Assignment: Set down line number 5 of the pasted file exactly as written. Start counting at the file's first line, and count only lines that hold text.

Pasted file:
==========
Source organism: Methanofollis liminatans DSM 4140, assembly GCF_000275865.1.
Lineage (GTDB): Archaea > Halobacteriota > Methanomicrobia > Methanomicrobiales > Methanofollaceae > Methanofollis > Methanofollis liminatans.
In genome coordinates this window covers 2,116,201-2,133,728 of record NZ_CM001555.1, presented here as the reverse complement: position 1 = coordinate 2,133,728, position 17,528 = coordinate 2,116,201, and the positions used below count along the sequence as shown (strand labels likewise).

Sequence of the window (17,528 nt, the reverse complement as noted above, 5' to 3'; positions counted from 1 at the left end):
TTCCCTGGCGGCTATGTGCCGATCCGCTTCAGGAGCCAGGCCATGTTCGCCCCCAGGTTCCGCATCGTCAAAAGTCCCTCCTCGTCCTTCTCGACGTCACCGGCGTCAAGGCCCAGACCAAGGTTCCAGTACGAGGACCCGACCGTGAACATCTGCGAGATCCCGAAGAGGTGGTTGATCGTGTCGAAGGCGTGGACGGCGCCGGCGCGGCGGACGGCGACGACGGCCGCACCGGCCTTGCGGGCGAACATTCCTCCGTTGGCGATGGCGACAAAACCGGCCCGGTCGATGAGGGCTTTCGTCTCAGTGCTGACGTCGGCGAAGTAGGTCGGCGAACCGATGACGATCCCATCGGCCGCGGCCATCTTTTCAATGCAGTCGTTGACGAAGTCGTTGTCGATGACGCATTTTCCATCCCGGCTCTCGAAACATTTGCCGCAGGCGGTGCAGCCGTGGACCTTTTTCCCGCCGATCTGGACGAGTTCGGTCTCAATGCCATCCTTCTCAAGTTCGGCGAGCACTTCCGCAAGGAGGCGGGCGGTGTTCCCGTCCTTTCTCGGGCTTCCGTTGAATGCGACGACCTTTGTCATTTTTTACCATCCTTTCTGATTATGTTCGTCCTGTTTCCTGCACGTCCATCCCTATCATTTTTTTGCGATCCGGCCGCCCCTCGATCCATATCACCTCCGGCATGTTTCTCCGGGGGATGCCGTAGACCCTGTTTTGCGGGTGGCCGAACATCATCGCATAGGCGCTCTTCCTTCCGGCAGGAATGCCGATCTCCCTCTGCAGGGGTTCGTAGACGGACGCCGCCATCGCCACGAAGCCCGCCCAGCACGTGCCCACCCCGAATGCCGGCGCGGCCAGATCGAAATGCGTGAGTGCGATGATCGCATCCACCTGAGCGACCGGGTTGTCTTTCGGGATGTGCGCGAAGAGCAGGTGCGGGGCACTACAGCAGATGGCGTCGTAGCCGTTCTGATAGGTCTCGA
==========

TTCCCTGGCGGCTATGTGCCGATCCGCTTCAGGAGCCAGGCCATGTTCGCCCCCAGGTTCCGCATCGTCAAAAGTCCCTCCTCGTCCTTCTCGACGTCACCGGCGTCAAGGCCCAGACCAAGGTTCCAGTACGAGGACCCGACCGTGAACATCTGCGAGATCCCGAAGAGGTGGTTGATCGTGTCGAAGGCGTGGACGGCGCCGGCGCGGCGGACGGCGACGACGGCCGCACCGGCCTTGCGGGCGAACATTCCTCCGTTGGCGATGGCGACAAAACCGGCCCGGTCGATGAGGGCTTTCGTCTCAGTGCTGACGTCGGCGAAGTAGGTCGGCGAACCGATGACGATCCCATCGGCCGCGGCCATCTTTTCAATGCAGTCGTTGACGAAGTCGTTGTCGATGACGCATTTTCCATCCCGGCTCTCGAAACATTTGCCGCAGGCGGTGCAGCCGTGGACCTTTTTCCCGCCGATCTGGACGAGTTCGGTCTCAATGCCATCCTTCTCAAGTTCGGCGAGCACTTCCGCAAGGAGGCGGGCGGTGTTCCCGTCCTTTCTCGGGCTTCCGTTGAATGCGACGACCTTTGTCATTTTTTACCATCCTTTCTGATTATGTTCGTCCTGTTTCCTGCACGTCCATCCCTATCATTTTTTTGCGATCCGGCCGCCCCTCGATCCATATCACCTCCGGCATGTTTCTCCGGGGGATGCCGTAGACCCTGTTTTGCGGGTGGCCGAACATCATCGCATAGGCGCTCTTCCTTCCGGCAGGAATGCCGATCTCCCTCTGCAGGGGTTCGTAGACGGACGCCGCCATCGCCACGAAGCCCGCCCAGCACGTGCCCACCCCGAATGCCGGCGCGGCCAGATCGAAATGCGTGAGTGCGATGATCGCATCCACCTGAGCGACCGGGTTGTCTTTCGGGATGTGCGCGAAGAGCAGGTGCGGGGCACTACAGCAGATGGCGTCGTAGCCGTTCTGATAGGTCTCGA